Of course, the getting-separated-from-the-TARDIS-and-have-to-get-back-to-it bit is getting a little tiresome... :-) (NFS: That's their meat and cheese though! Without that MacGuffin they wouldn't be able to like...DO ANYTHING!)
Aside from BBC not wanting an additional cast member, why didn't the Doctor take Cameca with him? He knew her people were soon to die out. She was much happier with him. Any reason NOT to bring her, but to send her away? (NFS: Take someone out of their own time?! As a companion?! Are you mad!? It's not as if he ever....oh wait...) Still, Hartnell's acting at so many points in this serial- from his crafty horticulture grin to his realization of his engagement to his explanation of said engagement to Ian to his expression as Cameca left for the final time was superb; really cemented him as a top-notch Doctor, in my mind. I also loved loved Ian's bits against Ixta- especially his 'pick up your club/victory with my thumb' moment. (You'll just have to see it for yourself... :-) )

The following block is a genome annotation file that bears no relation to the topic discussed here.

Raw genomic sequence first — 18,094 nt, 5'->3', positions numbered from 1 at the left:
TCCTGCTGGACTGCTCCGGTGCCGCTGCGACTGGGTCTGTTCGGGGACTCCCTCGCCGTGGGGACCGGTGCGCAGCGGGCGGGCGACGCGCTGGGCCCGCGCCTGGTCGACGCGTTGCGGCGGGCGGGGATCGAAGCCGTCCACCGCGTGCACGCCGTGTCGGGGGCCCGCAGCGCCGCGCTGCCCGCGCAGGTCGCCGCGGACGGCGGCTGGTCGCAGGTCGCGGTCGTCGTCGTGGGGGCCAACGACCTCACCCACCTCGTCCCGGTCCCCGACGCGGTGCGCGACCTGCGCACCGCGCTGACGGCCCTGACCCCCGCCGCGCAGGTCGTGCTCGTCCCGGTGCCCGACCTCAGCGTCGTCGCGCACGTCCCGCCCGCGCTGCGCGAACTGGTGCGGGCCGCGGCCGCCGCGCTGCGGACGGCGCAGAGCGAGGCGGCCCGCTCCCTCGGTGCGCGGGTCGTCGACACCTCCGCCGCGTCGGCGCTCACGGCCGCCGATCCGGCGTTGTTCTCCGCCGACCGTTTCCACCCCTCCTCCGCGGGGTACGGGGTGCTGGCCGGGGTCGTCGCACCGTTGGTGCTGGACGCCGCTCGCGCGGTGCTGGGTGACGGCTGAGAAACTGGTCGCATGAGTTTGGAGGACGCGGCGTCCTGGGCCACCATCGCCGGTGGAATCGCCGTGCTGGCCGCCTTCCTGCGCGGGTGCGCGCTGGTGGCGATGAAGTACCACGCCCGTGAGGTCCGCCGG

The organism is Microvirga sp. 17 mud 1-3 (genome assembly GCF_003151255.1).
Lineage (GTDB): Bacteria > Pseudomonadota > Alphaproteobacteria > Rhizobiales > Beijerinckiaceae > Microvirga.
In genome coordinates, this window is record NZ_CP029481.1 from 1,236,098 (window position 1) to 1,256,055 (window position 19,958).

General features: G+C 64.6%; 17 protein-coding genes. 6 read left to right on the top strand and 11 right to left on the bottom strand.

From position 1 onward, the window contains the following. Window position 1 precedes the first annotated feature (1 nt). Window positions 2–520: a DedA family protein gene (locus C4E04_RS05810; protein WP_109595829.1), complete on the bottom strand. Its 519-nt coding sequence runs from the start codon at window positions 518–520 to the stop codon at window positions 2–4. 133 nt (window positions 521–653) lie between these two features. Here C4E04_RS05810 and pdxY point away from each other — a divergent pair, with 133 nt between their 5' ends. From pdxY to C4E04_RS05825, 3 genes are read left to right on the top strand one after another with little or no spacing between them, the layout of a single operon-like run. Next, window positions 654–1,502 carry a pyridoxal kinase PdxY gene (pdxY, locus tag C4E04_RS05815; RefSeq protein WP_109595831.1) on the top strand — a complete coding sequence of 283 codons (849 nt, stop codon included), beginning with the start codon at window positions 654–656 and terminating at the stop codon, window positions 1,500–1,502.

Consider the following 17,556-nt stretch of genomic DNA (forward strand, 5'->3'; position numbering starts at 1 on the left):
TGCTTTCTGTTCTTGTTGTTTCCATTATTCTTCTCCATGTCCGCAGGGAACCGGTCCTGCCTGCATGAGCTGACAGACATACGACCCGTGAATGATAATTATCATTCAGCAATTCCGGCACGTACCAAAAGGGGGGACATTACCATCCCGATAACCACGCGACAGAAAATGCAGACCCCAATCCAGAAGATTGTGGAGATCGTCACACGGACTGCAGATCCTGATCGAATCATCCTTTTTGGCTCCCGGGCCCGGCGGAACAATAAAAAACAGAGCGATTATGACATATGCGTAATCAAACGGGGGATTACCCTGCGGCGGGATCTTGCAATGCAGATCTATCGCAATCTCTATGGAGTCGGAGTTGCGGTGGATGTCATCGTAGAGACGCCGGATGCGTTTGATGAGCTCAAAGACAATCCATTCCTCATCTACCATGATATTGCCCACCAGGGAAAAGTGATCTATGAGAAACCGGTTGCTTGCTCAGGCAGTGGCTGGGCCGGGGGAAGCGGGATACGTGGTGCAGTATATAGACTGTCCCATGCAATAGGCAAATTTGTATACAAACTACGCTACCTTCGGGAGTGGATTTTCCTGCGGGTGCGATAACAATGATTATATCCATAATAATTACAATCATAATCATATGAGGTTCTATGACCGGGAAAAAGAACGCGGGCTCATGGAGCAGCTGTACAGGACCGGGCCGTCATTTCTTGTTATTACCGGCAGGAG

The matte-painting behind the temple looks a little too faded to be believable (in person it may have looked believable, but it's faint on camera from the lighting), but is an impressive vista nonetheless, and a worthy attempt to give the appearance of being on top of an open-air temple balcony overlooking a sprawling Aztec city. The music was likewise good, but very repetitive- like the cue we hear when we first cut to the Doctor setting up his pulley in the temple.
Only one Major Line flub I caught in this one- it was a little more jarring for it's rarity, but overall, good job for the actors.
Again, a few minor plot quibbles or ideas:
Man, I know the Doctor messed up with the whole thorn thing (mentioning it's tranquilizing properties when coerced to provide Ixta a method of defeating his enemy... not knowing that said enemy would be Ian), but... did he have to provide the actual diversion during which Ixta could scratch him, too?